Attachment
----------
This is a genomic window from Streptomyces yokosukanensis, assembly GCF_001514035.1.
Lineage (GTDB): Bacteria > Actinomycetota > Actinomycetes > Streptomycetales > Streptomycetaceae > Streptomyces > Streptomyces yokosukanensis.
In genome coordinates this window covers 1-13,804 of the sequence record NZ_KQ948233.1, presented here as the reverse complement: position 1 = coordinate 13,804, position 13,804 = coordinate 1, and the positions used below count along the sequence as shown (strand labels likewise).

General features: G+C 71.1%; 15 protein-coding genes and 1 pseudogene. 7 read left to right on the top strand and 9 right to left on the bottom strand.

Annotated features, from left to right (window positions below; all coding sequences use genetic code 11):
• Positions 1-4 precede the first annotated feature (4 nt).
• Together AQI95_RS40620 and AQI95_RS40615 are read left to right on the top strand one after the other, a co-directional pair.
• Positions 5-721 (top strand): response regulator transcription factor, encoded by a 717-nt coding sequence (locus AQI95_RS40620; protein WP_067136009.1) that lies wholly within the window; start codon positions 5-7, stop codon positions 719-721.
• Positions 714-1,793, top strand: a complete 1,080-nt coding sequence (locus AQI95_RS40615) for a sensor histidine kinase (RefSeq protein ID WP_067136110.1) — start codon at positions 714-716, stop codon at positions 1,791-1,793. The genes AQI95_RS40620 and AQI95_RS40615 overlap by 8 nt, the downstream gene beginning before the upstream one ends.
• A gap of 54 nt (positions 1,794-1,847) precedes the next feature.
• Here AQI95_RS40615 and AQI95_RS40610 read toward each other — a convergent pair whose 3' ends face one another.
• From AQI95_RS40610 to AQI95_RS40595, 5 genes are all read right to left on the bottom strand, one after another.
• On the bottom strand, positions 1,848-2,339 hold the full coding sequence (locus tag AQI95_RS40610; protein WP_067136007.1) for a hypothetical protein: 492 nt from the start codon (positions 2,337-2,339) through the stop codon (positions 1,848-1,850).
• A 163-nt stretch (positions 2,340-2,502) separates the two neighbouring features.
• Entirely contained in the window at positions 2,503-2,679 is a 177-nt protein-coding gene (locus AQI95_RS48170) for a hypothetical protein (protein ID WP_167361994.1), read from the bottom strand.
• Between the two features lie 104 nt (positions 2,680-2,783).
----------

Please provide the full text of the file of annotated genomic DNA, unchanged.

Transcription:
This is a genomic window from Streptomyces yokosukanensis, assembly GCF_001514035.1.
Lineage (GTDB): Bacteria > Actinomycetota > Actinomycetes > Streptomycetales > Streptomycetaceae > Streptomyces > Streptomyces yokosukanensis.
In genome coordinates this window covers 1-13,804 of the sequence record NZ_KQ948233.1, presented here as the reverse complement: position 1 = coordinate 13,804, position 13,804 = coordinate 1, and the positions used below count along the sequence as shown (strand labels likewise).

General features: G+C 71.1%; 15 protein-coding genes and 1 pseudogene. 7 read left to right on the top strand and 9 right to left on the bottom strand.

Annotated features, from left to right (window positions below; all coding sequences use genetic code 11):
• Positions 1-4 precede the first annotated feature (4 nt).
• Together AQI95_RS40620 and AQI95_RS40615 are read left to right on the top strand one after the other, a co-directional pair.
• Positions 5-721 (top strand): response regulator transcription factor, encoded by a 717-nt coding sequence (locus AQI95_RS40620; protein WP_067136009.1) that lies wholly within the window; start codon positions 5-7, stop codon positions 719-721.
• Positions 714-1,793, top strand: a complete 1,080-nt coding sequence (locus AQI95_RS40615) for a sensor histidine kinase (RefSeq protein ID WP_067136110.1) — start codon at positions 714-716, stop codon at positions 1,791-1,793. The genes AQI95_RS40620 and AQI95_RS40615 overlap by 8 nt, the downstream gene beginning before the upstream one ends.
• A gap of 54 nt (positions 1,794-1,847) precedes the next feature.
• Here AQI95_RS40615 and AQI95_RS40610 read toward each other — a convergent pair whose 3' ends face one another.
• From AQI95_RS40610 to AQI95_RS40595, 5 genes are all read right to left on the bottom strand, one after another.
• On the bottom strand, positions 1,848-2,339 hold the full coding sequence (locus tag AQI95_RS40610; protein WP_067136007.1) for a hypothetical protein: 492 nt from the start codon (positions 2,337-2,339) through the stop codon (positions 1,848-1,850).
• A 163-nt stretch (positions 2,340-2,502) separates the two neighbouring features.
• Entirely contained in the window at positions 2,503-2,679 is a 177-nt protein-coding gene (locus AQI95_RS48170) for a hypothetical protein (protein ID WP_167361994.1), read from the bottom strand.
• Between the two features lie 104 nt (positions 2,680-2,783).